1. I love the faux snare drum sounds on so many 50s tracks, especially Elvis's. In "Won't You Wear My Ring Around Your Neck" I read that someone was hand-slapping a guitar case in addition to the drummer hitting the snare drum. In "Don't Be Cruel" it might be the same thing. I also hear brushes on a snare drum.

      Most recording engineers and drummers just can't get this sound today.

      But this week I'm listening to JBR to appreciate the Anita Kerr Singers.

      1. I'm wondering what they recorded that on--a mono 1/4" Ampex machine? Such that everybody had to do their thing live at the same time?? When you consider that Lennon's "War is Over" Christmas song was recorded in layers in different cities at different times on a 16-track machine, you appreciate those old "mix-on-the-fly" tracks all the more!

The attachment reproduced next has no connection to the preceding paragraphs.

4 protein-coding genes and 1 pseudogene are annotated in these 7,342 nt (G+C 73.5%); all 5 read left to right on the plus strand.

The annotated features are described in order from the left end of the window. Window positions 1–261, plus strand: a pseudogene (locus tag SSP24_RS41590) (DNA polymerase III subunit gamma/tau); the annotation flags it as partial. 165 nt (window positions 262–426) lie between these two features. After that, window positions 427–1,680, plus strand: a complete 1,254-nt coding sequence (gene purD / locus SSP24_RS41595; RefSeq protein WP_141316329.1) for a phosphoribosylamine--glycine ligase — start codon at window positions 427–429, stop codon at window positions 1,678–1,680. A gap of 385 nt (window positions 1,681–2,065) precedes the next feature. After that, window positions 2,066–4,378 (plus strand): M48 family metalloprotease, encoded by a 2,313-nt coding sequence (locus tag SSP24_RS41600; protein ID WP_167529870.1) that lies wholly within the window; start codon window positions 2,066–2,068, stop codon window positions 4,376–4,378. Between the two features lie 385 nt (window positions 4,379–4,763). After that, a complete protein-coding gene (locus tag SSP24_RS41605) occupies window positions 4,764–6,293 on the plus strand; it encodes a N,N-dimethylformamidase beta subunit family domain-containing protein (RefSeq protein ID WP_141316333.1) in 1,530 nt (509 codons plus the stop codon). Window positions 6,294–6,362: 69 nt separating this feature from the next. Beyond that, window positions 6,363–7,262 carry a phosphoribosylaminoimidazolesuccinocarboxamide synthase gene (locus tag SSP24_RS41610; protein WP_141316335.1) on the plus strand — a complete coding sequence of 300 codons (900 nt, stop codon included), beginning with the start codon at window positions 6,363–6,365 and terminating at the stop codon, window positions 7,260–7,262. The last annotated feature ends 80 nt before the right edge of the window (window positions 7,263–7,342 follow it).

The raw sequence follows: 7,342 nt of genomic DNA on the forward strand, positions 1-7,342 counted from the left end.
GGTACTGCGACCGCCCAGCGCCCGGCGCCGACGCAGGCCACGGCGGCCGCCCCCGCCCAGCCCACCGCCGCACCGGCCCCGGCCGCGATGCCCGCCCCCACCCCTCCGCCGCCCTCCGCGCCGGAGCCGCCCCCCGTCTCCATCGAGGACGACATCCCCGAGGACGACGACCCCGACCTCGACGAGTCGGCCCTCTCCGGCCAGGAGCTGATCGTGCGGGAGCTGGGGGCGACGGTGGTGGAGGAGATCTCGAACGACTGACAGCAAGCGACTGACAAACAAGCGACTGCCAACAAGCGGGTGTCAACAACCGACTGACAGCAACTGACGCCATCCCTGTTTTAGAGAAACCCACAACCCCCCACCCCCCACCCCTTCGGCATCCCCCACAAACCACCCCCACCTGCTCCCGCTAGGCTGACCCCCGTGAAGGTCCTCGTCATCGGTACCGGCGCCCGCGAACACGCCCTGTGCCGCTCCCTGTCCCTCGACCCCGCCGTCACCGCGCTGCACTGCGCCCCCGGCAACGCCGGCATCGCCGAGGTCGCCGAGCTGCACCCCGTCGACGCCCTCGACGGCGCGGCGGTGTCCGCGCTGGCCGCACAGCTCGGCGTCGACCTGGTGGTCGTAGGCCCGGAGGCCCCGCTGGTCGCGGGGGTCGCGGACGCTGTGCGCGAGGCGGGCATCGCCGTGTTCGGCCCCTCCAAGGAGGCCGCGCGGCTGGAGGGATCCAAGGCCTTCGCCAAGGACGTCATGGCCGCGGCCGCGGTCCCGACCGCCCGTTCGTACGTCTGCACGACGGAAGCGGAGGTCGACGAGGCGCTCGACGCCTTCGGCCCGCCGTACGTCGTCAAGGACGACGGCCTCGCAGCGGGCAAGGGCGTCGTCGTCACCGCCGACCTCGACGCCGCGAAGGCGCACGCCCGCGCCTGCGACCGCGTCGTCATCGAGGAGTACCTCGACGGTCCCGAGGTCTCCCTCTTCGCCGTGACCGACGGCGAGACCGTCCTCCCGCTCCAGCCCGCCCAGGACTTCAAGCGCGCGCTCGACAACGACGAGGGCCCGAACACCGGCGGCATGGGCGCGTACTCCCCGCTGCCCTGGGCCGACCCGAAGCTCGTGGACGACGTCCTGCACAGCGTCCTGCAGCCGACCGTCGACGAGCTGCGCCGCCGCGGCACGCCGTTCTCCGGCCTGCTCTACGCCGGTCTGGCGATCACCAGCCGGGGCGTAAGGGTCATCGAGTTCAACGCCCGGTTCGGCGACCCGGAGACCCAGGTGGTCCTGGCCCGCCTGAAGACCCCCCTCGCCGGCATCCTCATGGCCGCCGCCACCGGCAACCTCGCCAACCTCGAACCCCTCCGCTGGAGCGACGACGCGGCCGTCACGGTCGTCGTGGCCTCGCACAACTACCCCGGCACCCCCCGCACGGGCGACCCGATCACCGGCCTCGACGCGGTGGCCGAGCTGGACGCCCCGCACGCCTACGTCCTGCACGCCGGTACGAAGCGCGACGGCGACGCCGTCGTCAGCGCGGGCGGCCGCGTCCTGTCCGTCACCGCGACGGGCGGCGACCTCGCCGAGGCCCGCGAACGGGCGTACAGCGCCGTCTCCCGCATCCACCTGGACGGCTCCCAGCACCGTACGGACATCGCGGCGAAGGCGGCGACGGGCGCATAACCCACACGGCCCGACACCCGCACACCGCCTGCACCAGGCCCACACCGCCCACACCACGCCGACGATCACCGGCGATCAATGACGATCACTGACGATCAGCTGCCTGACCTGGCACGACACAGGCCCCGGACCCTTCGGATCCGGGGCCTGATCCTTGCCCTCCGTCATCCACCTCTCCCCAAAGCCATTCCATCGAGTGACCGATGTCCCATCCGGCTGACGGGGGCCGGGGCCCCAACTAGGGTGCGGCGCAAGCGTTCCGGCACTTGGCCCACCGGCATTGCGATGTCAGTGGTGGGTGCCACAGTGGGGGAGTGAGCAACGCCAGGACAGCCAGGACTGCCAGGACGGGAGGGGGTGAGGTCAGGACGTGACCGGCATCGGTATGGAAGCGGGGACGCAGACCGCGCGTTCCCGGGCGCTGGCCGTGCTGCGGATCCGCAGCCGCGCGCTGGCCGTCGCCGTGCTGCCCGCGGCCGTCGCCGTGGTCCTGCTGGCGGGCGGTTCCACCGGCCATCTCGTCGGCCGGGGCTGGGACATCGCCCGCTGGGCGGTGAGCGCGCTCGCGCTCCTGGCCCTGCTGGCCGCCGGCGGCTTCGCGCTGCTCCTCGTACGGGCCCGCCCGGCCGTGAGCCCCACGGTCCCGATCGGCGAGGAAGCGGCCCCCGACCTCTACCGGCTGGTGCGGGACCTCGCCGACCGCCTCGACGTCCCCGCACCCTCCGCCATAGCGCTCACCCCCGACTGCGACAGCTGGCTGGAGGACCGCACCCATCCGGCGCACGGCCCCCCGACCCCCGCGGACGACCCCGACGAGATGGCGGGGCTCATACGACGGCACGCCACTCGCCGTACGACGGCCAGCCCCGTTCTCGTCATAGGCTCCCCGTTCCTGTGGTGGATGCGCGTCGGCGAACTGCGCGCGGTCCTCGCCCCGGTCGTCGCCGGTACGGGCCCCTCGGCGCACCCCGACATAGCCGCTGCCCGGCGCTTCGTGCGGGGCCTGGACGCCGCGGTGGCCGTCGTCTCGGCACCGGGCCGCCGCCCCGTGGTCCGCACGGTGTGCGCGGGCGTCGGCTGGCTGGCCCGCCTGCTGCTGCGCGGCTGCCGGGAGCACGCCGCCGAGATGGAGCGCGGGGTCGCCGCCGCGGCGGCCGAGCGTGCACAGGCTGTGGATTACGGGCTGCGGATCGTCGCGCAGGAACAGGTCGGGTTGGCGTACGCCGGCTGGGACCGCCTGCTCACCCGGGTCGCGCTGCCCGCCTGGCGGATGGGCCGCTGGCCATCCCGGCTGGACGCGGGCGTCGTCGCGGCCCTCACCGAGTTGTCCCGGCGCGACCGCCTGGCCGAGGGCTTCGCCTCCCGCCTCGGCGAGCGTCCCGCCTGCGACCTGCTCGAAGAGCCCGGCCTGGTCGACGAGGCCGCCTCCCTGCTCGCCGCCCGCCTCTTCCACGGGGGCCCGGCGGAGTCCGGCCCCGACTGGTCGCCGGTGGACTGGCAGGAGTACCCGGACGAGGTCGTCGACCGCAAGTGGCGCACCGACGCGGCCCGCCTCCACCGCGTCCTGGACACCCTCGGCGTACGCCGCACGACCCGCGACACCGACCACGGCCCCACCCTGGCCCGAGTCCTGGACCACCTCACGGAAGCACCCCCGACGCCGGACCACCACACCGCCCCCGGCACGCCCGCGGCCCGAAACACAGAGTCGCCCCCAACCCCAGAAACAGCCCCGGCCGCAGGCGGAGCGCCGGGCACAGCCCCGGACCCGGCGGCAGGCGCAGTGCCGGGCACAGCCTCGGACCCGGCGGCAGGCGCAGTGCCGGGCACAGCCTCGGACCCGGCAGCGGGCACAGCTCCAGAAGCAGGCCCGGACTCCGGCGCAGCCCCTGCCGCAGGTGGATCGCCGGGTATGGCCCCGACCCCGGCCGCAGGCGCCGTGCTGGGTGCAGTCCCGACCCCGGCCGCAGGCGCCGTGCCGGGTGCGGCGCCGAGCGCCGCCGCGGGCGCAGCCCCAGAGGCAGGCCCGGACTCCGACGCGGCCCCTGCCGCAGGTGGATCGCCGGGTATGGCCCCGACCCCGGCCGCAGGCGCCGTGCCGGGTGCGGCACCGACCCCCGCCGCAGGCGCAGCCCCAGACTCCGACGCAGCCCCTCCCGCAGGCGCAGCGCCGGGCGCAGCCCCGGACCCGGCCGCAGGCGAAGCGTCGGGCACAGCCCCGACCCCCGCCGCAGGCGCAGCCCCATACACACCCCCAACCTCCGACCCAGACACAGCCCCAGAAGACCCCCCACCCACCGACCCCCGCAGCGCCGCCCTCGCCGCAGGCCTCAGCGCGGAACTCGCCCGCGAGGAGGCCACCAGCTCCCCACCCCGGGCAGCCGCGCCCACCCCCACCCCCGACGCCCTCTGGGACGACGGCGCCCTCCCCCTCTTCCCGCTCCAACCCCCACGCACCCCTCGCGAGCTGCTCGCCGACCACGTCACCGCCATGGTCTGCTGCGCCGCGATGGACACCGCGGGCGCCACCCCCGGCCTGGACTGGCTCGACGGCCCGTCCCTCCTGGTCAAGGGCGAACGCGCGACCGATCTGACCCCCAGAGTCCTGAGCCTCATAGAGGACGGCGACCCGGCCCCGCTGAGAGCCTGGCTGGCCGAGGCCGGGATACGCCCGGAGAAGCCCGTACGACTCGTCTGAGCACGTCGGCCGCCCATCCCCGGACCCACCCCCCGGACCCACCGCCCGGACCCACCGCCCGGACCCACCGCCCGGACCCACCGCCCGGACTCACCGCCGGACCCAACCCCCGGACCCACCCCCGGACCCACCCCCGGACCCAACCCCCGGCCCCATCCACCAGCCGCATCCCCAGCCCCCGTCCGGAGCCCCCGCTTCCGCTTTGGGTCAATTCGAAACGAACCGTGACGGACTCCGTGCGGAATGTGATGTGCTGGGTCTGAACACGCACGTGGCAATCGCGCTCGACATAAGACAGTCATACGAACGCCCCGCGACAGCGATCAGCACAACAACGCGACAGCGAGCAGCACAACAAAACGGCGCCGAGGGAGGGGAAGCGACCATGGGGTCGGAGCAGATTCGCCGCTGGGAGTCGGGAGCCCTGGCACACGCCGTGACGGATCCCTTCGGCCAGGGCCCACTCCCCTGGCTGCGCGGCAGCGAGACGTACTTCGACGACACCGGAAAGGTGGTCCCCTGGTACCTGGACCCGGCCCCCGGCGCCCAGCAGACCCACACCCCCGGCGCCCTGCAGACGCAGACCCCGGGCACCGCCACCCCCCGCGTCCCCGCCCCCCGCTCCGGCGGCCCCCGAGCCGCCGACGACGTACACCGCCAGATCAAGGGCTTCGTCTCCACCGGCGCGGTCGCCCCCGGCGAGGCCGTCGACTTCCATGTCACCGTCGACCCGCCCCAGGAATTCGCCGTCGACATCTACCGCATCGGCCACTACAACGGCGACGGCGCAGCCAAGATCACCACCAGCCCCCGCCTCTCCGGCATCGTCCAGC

1. According to Helms's manager, Bobby nailed it in a couple of takes. But there's always a lot of mythology around recording sessions — especially in the 50s. I've read two different versions of this session. In one, Garland and Helms had been rewriting the song for hours and eventually recorded it the same night/morning. In another, they had rewritten most of it on an earlier occasion and Helms strolled into the studio at 4 am (having just gotten off a plane from Canada) and walked out at 5 am with a completed take. If the latter is true then the musicians and singers had to be practicing it for hours.

          Yes, the Beatles recorded their entire Please Please Me album (10 songs) in 13 hours in 1963, but it was wonderfully loose and not as precisely executed as JBR.